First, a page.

by Demonic Bunny
The giants of today are a reclusive people. The elder giant species have retreated to deep forests, secluded islands, the badlands and inaccessible mountain ranges. Hill giants can be found all over Pellatarrum in small but increasing numbers; however, they as a race are plagued by mutation, both from inbreeding and from lingering effects of the Sundering.* Athach, ettins, and other deviations from the giantish norm are common in hill giant communities.
Among the elder species, Storm giants are the most dangerous and organized, and Frost giants are the most common (as they prefer a climate which is too cold for most other species, even dwarves). After campaigns of extermination by orcs and dwarves, Fire and Stone giants are extremely rare and tend to avoid the sentient races.
Of their vaunted magical powers, little remain. Only the Storm giants still produce credible sorcerers and wizards. All giant races still have the gift of prophecy, although it is greatly diminished. These seers are all cyclopes, and legend states that it is their missing eye which allows them to glimpse the future.
Giants have always been solitary creatures, living alone or in bands of forty or less. Like dragons, they have the minds and attitudes of apex predators: territorial, suspicious, xenophobic, turning on each other if their living conditions become cramped or if the social structure becomes too complex.
In the ages before Pellatarum this did not present a problem. If a small band had the power to raise armies of golems or purge continents of all life, they didn’t need strength of numbers. But without their sorcerous powers, their lack of numbers became crippling. They are still fierce fighters and possess an almost unmatched physical strength, but regardless of how formidable they may be, two score fighters are not sufficient to defeat an army -- especially an army as battle-hardened as those of the elder races.
*Editor's Note: I confess that I have a fondness for making hill giants resemble all the ugly stereotypes of Southern rednecks and Appalachian hillbillies. No insult is intended to either people; I just like the notion of stupid, inbred giants that look like they came from "Deliverance".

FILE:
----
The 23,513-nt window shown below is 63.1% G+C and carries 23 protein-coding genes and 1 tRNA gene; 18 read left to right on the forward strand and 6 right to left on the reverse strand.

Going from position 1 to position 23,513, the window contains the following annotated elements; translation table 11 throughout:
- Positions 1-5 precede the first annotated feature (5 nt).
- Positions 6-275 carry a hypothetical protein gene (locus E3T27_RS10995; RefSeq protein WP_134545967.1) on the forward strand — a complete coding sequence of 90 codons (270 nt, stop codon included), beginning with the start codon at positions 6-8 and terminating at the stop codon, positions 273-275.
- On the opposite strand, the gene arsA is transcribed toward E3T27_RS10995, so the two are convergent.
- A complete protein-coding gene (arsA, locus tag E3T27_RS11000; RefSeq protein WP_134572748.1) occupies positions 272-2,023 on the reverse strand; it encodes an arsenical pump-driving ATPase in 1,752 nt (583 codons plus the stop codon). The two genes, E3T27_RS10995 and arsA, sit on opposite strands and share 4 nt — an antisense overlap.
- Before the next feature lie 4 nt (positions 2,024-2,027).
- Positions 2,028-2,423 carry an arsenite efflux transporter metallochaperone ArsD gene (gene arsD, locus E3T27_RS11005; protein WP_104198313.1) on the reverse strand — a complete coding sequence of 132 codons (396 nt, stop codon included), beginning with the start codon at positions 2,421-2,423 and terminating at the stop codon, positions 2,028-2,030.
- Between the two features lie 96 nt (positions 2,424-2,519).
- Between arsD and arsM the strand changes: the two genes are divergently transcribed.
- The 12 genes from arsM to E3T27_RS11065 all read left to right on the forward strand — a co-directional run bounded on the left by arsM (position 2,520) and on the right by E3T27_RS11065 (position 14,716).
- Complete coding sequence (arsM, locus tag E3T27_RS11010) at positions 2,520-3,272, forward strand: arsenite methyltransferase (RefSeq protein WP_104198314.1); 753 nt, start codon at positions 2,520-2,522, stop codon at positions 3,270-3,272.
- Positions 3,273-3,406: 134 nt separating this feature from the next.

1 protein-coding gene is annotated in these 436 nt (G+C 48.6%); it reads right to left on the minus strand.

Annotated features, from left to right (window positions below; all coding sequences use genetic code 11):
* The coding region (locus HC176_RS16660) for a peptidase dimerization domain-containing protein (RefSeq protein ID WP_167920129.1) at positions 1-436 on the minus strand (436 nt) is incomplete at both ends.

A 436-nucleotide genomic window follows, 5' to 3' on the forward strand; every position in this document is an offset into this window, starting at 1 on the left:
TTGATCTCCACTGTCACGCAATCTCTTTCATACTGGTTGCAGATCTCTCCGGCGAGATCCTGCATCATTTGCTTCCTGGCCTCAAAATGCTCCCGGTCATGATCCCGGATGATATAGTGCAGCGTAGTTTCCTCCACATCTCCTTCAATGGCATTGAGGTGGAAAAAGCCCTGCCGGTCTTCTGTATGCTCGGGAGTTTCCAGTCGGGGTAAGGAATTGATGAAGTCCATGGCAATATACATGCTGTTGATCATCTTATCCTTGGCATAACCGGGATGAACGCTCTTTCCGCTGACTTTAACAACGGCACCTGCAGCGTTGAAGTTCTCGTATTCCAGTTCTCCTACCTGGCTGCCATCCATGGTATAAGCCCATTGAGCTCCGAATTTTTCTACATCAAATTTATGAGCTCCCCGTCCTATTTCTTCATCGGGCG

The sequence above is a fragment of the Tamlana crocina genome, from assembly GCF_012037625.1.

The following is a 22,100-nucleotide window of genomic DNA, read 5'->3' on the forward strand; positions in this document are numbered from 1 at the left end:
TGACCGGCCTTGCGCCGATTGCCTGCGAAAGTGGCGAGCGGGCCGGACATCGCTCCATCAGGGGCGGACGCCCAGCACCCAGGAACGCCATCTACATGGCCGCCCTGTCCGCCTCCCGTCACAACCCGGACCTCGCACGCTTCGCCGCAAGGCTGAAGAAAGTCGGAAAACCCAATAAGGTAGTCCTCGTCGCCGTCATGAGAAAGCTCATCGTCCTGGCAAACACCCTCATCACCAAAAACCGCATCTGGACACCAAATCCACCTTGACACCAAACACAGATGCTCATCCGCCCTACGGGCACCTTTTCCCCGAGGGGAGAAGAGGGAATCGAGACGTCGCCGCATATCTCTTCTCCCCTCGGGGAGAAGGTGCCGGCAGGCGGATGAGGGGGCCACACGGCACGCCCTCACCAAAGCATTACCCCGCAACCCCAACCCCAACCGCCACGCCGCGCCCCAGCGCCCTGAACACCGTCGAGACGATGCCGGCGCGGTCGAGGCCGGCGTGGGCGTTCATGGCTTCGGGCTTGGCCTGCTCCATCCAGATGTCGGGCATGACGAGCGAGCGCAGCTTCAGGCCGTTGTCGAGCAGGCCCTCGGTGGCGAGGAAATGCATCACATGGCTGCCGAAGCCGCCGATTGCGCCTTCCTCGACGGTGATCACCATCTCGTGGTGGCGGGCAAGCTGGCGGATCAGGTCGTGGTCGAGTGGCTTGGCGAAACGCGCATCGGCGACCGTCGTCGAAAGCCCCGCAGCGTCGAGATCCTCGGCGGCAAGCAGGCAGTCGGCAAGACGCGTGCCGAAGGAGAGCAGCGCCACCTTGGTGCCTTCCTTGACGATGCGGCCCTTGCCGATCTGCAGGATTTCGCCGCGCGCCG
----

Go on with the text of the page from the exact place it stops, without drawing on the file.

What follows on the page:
Continuing in this vein, Frost giants are Vikings (with perhaps a touch of Russian to them), Storm giants are Athenian Greeks, Fire giants are Romans or perhaps Spartans, Stone giants are Aboriginal, and Cloud giants are Tibetan.
Giants in the myths and legends of Pellatarrum
Because of giants' adversarial nature and legendary arrogance, “Giant Tales” -- stories of heroes outwitting giants (or the other way around) -- are a staple of Pellatarrum's literary traditions. However, the stories vary depending on their origin.
The dwarven and elven traditions are the oldest and have their roots in the time before Pellatarum. As such, the giants in these stories are far more intelligent, and the stories are centered around contests of illusion and cunning. They differ in that the dwarven stories usually end with one part seeing through the illusion and killing their adversary, while elven stories often end with one part either realizing that they have been tricked (and that their opponent is long gone) or one of the parties admitting defeat and the other explaining the many layers of the illusion. An example from our world would be "The tale of Thor and Utgard-Loki."
Although it is certain that the orcs also had a tradition of Giant Tales, the original stories are lost to the mists of time. These days, orcish Giant Tales have degenerated into two hand-puppets beating each other over the head with iron clubs."
The storytelling traditions of the younger races are more influenced by the current state of giants. In these, the giant is a strong but brutish opponent, gifted with a low cunning. Occasionally the giant has impressive magical abilities, but these tales are invariably concerned with the follies of misusing such abilities. Cloud giants are by far the most common antagonist in these tales. (As such, 'having your head in the clouds" is a much harsher insult in Pellatarrum than in our own). The stories of the younger races are notable in that the giant is always defeated.
Compared to their human counterparts, gnomish Giant Tales are considerably more absurd and nonsensical, often involving bad puns and strange literary twists. Halfling versions usually have morals of "If you'd just stay at home, you wouldn't bring trouble upon you" alternating with "Small and smart always defeat large and stupid."
Kobold Giant Tales are a different beast altogether. Although superficially similar to the dwarven and elven traditions, these tales are part of the educational stories that kobold bards tell young dragons -- or old dragons feeling bored and nostalgic. The kobold tradition is almost always concerned with strategy and the proper application of force or cunning (when to use one or the other, and in what quantities), preparing the young dragon for a world of intrigue.
However, as the kobolds never write down their tales and refuse to retell them in any language but draconic (they claim that their stories lose an essential quality when translated), the kobold tradition was unknown to most of Pellatarum until the halfling bard Niccolo Talltales wrote his famed translation The Giant. The book became an instant classic among the political elite, although its forthright approach to the application of power was quite shocking to the other races of Pellatarrum, even considered indecent and scandalous.